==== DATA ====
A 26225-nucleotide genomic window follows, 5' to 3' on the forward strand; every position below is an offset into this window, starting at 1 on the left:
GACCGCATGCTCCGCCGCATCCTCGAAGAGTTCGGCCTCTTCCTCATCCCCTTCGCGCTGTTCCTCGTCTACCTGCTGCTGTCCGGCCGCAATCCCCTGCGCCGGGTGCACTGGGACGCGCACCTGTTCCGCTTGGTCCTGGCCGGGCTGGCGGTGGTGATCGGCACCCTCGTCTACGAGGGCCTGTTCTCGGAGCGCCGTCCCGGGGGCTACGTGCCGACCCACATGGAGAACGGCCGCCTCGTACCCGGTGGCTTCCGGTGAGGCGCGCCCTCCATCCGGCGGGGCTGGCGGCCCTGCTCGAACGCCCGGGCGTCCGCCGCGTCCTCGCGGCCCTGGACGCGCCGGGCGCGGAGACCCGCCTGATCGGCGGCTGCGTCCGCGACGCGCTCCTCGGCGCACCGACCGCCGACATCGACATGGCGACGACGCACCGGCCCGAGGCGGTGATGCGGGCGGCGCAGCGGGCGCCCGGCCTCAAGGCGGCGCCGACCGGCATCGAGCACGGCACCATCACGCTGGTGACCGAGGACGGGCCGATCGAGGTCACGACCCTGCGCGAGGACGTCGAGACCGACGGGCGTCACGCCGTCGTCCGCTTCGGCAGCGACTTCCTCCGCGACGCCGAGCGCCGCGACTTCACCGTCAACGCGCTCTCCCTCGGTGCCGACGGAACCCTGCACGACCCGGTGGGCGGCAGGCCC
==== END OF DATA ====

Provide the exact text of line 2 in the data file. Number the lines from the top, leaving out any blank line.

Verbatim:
GACCGCATGCTCCGCCGCATCCTCGAAGAGTTCGGCCTCTTCCTCATCCCCTTCGCGCTGTTCCTCGTCTACCTGCTGCTGTCCGGCCGCAATCCCCTGCGCCGGGTGCACTGGGACGCGCACCTGTTCCGCTTGGTCCTGGCCGGGCTGGCGGTGGTGATCGGCACCCTCGTCTACGAGGGCCTGTTCTCGGAGCGCCGTCCCGGGGGCTACGTGCCGACCCACATGGAGAACGGCCGCCTCGTACCCGGTGGCTTCCGGTGAGGCGCGCCCTCCATCCGGCGGGGCTGGCGGCCCTGCTCGAACGCCCGGGCGTCCGCCGCGTCCTCGCGGCCCTGGACGCGCCGGGCGCGGAGACCCGCCTGATCGGCGGCTGCGTCCGCGACGCGCTCCTCGGCGCACCGACCGCCGACATCGACATGGCGACGACGCACCGGCCCGAGGCGGTGATGCGGGCGGCGCAGCGGGCGCCCGGCCTCAAGGCGGCGCCGACCGGCATCGAGCACGGCACCATCACGCTGGTGACCGAGGACGGGCCGATCGAGGTCACGACCCTGCGCGAGGACGTCGAGACCGACGGGCGTCACGCCGTCGTCCGCTTCGGCAGCGACTTCCTCCGCGACGCCGAGCGCCGCGACTTCACCGTCAACGCGCTCTCCCTCGGTGCCGACGGAACCCTGCACGACCCGGTGGGCGGCAGGCCC